What this debate should not do is pull any focus away from other Americans being held abroad. Whether it’s Warren Weinstein in the hands of al-Qaeda, Bob Levinson, Amir Hekmati and Saeed Abedini in the hands of Iran, Alan Gross in Cuba or Kenneth Bae in North Korea, there are Americans whose health problems are multiplying as they wait for release or rescue. I highlighted how Hekmati, a Marine veteran, told Secretary of State John Kerry in September that despite the hardships he’s suffered for more than 1,000 days in Evin prison he would not want to be released as part of a trade with Tehran. The debate over the next several months shouldn’t just be about what did or didn’t go wrong in the Bergdahl case, but what we can do to look forward and bring other Americans home as well.

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Top Rated Comments   
Now why would someone "report" this comment? Save that for people who are demonstrably insane or want to tell us how to make money on the internet.
14 weeks ago
14 weeks ago Link To Comment
Remember, these are the Ideological descendents of the Hippies, who determined that avoiding the draft and fleeing your nation and your duty as a citizen as being a sort-of hero. Bergdahl fits their world-view of the dissident-hero. He is a "hero," worthy of their respect an admiration.

As depraved as that sounds.
15 weeks ago
15 weeks ago Link To Comment
The issues here are being purposely conflated by the Woodstock Jihadists.

Bergdahl wrote several things that show clearly his intent to desert. These were KNOWN before the swap for five high value Taliban. The swap was then hidden from Congress (and the people they represent...the BOSSES of "public servants"), for reasons that are also being hidden.

The soldiers who served with Bergdahl are furious at the lies being told.

The father's actions in praying for revenge against those soldiers after his son was released is NOT the actions of a family working for their son, but against this country.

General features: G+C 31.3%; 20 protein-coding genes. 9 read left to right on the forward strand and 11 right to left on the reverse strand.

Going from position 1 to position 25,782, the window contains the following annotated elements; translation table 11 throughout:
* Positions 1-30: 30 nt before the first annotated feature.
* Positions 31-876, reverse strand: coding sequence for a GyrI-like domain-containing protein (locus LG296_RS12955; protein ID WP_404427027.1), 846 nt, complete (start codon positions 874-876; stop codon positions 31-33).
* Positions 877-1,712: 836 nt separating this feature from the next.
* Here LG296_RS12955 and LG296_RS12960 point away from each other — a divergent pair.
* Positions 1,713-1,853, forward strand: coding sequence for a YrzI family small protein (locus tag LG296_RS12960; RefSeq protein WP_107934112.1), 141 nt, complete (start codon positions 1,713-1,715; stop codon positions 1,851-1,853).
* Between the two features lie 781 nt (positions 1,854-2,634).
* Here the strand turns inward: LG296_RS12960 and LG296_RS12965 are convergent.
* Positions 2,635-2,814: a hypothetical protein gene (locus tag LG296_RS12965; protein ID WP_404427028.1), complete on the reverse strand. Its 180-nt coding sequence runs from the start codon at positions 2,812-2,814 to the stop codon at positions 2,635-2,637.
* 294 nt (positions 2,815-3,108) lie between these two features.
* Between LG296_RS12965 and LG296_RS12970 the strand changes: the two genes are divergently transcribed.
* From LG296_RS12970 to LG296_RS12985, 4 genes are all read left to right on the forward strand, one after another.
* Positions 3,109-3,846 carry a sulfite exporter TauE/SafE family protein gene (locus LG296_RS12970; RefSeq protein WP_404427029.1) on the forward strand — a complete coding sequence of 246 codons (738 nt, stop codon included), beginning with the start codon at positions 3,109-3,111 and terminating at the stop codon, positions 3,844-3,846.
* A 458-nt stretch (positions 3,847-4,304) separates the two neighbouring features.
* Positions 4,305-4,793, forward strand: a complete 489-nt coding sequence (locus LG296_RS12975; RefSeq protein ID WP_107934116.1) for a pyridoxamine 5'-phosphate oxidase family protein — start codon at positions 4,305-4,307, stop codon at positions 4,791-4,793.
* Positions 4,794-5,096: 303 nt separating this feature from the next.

No, I will not ignore or water that down.

No soldier left behind...not even one who sought out the Taliban, wrote treasonous things about this country and possibly assisted in getting our brave heroes killed. But let's not sugarcoat his actions and his father's actions.

They are what they are.

And Obama and his band of lying Woodstock Jihadists are lawless and corrupt. This wag the dog, Scandal Jenga in which they point at a new abuse of power to distract from there last circus of corruption and failure...cannot, must not...be excused by our love of men and women in uniform.

WE love them. The Woodstock Jihadists don't. Never have.

These issues must be addressed separately and not allowed to be intentionally muddled. And muddled intentionally is precisely the tactic being employed by the traitorous left.
15 weeks ago
15 weeks ago Link To Comment
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my friend's sister-in-law makes $61 hourly on the computer . She has been out of work for 10 months but last month her paycheck was $13095 just working on the computer for a few hours.
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14 weeks ago
14 weeks ago Link To Comment
my co-worker's step-sister makes $89 every hour on the laptop . She has been fired from work for six months but last month her pay was $13508 just working on the laptop for a few hours. visit this site right here....www.jobsur.com
14 weeks ago
14 weeks ago Link To Comment
I yhink Bergdahl should have to live there.
14 weeks ago
14 weeks ago Link To Comment
"...there are Americans whose health problems are multiplying as they wait for release or rescue."

If, and when, it becomes politically advantageous to do so, Barry will probably deal for them as well. Assuming, or course, that he can also do damage to America in the process.
14 weeks ago
14 weeks ago Link To Comment
The Guantanamo Five --- coming soon to an American interest near you!
14 weeks ago
14 weeks ago Link To Comment
Bridget is an outstanding journalist in the true sense of the word, in an era where there are few true journalists at all, and she demonstrates it here on a daily basis.
14 weeks ago
14 weeks ago Link To Comment
Just another reason why we should have sent he Air Force. By October 1st 2001.
14 weeks ago
14 weeks ago Link To Comment
Bergdahl and the other " heroic figures" who divulged US secrets to the world seem to be cut from the same cloth. They assume their vision of morality is that of the entire country....unfortunately, that happens to be true all too often.
15 weeks ago
15 weeks ago Link To Comment
Sorry Bridget, but its a TKO to LGF on this one. The reaction to Bergdahl's release has exposed a level of insane hypocrisy round these parts that managed to stand out even above the very high levels of standard political hypocrisy.

http://littlegreenfootballs.com/article/43450_Flashback!_1-2014-_PJ_Media_Encourages_Readers_to_Sign_Petition_to_Free_Bergdahl_By_Any_Means_Necessary
15 weeks ago
15 weeks ago Link To Comment
Gee. I reckon PJ Media's crystal ball was broken that day.

Why blame people for wanting a soldier returned if they didn't know the circumstances of his disappearence? Even Saxby Chambliss was given a redacted file on Bergdahl recently, and he's in the Senate.
7 hours ago Like (6) Reported Link To Comment
14 weeks ago
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15 weeks ago